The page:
Former US Navy KC-130R tanker delivered to Chilean Air Force

World Aviation Defense & Security News - Chile
Former US Navy KC-130R tanker delivered to Chilean Air Force
United States' Tactical Airlift Program (PMA-207) foreign military sales (FMS) team delivered a KC-130R Hercules May 2, from the U.S. Navy fleet to the Chilean Air Force (Fuerza Aérea de Chile: FACh).The aircraft was put into service in 1977 as part of Marine Aerial Refueler Transport Squadron (VMGR) 252. Throughout its 30 years of service it was used to transport personnel, equipment, and supplies, and to provide aerial refueling service to fixed and rotary-wing aircraft.
Former US avy KC 130R tanker delivered to Chilean Air Force 640 001Its modifications complete, a KC-130R Hercules departs NAS Patuxent River May 2, 2016 for delivery to the Chilean Air Force
(Credit: U.S. Navy)
In 2008 the aircraft was retired from the fleet and sent to “The Bone Yard,” at Davis-Monthan Air Force Base, Aerospace Maintenance and Regeneration Group (AMARG), located in Tucson, Arizona. Three years later, the aircraft was reconstituted back into the fleet and became part of Test and Evaluation Squadron (VX) 20, at Patuxent River, Maryland as a test evaluation/range support platform.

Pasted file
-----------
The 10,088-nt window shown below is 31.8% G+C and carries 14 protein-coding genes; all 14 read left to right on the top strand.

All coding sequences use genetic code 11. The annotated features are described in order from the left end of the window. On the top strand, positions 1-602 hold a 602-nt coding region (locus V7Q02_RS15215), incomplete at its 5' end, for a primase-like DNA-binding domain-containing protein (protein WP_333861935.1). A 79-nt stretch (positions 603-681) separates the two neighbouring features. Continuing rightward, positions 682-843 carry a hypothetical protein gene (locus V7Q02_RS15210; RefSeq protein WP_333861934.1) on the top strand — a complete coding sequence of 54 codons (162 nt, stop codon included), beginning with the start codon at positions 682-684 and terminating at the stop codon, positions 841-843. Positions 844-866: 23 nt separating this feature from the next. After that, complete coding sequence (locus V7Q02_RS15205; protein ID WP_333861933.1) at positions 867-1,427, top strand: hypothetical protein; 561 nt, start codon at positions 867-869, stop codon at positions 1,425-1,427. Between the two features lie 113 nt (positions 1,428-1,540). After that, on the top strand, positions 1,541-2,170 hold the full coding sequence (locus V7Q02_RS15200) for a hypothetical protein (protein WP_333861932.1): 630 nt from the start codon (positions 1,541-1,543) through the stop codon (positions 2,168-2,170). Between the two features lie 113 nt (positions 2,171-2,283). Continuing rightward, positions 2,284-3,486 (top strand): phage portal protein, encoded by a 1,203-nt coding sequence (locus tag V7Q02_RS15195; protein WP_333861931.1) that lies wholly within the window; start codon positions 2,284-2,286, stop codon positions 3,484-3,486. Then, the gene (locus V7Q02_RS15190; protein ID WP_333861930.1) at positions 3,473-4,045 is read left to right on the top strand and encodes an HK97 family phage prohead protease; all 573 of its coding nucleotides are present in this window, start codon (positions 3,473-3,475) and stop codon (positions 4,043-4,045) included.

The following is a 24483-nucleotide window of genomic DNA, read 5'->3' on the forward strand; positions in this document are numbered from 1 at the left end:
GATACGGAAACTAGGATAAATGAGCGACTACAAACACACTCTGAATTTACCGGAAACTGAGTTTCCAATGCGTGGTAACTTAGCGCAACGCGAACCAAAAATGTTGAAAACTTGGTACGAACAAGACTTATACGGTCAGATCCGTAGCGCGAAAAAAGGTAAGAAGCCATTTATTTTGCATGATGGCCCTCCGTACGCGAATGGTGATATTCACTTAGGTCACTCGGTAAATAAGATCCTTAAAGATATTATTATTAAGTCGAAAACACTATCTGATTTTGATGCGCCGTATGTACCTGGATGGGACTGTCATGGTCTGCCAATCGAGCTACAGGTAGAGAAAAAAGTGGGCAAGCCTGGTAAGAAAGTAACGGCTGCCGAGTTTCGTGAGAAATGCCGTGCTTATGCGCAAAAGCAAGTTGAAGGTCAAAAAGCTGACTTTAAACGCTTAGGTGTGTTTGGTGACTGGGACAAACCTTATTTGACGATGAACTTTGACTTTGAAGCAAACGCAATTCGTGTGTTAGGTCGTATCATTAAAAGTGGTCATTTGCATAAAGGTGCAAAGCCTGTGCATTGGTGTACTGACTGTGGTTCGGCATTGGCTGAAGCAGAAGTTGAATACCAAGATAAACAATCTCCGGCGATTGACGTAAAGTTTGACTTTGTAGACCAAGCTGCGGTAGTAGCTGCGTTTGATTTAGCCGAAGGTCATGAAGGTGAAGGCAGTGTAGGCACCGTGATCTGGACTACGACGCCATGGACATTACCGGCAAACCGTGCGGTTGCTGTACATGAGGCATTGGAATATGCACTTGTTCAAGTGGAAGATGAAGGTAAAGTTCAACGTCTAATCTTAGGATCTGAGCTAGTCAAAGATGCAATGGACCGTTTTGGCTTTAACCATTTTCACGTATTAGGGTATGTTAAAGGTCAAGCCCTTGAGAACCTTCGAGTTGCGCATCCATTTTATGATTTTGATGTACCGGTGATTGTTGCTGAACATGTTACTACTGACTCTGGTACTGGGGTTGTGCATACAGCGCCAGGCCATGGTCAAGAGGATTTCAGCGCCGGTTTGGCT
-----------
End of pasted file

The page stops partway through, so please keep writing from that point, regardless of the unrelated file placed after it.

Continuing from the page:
This legacy aircraft was again scheduled to be retired in 2015 when Tactical Airlift Program Office (PMA-207) foreign military sales were contacted by FACh with a possible interest to purchase the aircraft. A sale was agreed upon in September 2015.

I’m extremely proud of my team for breathing life back into this aircraft,” said Doug Dawson, PMA-207 program manager. “It shows how we work as a global team, using all the assets available to us.”

Throughout the last year the aircraft has gone through a series of de-modifications coordinated by PMA-207 and executed by VX-20 and industry partners DynCorp and Wyle at Naval Air Station Patuxent River, Maryland.

“FMS sale from stock purchase modifications to remove Navy proprietary instrumentation are not normally performed by the unit retiring the aircraft,” said Tom Benedik, C/KC-130 deputy program manager at PMA-207. “Typically de-modifications of this type are done by AMARG or at Hill Air Force Base [Ogden, Utah]. We are very thankful for the teamwork and support we received to get this job done.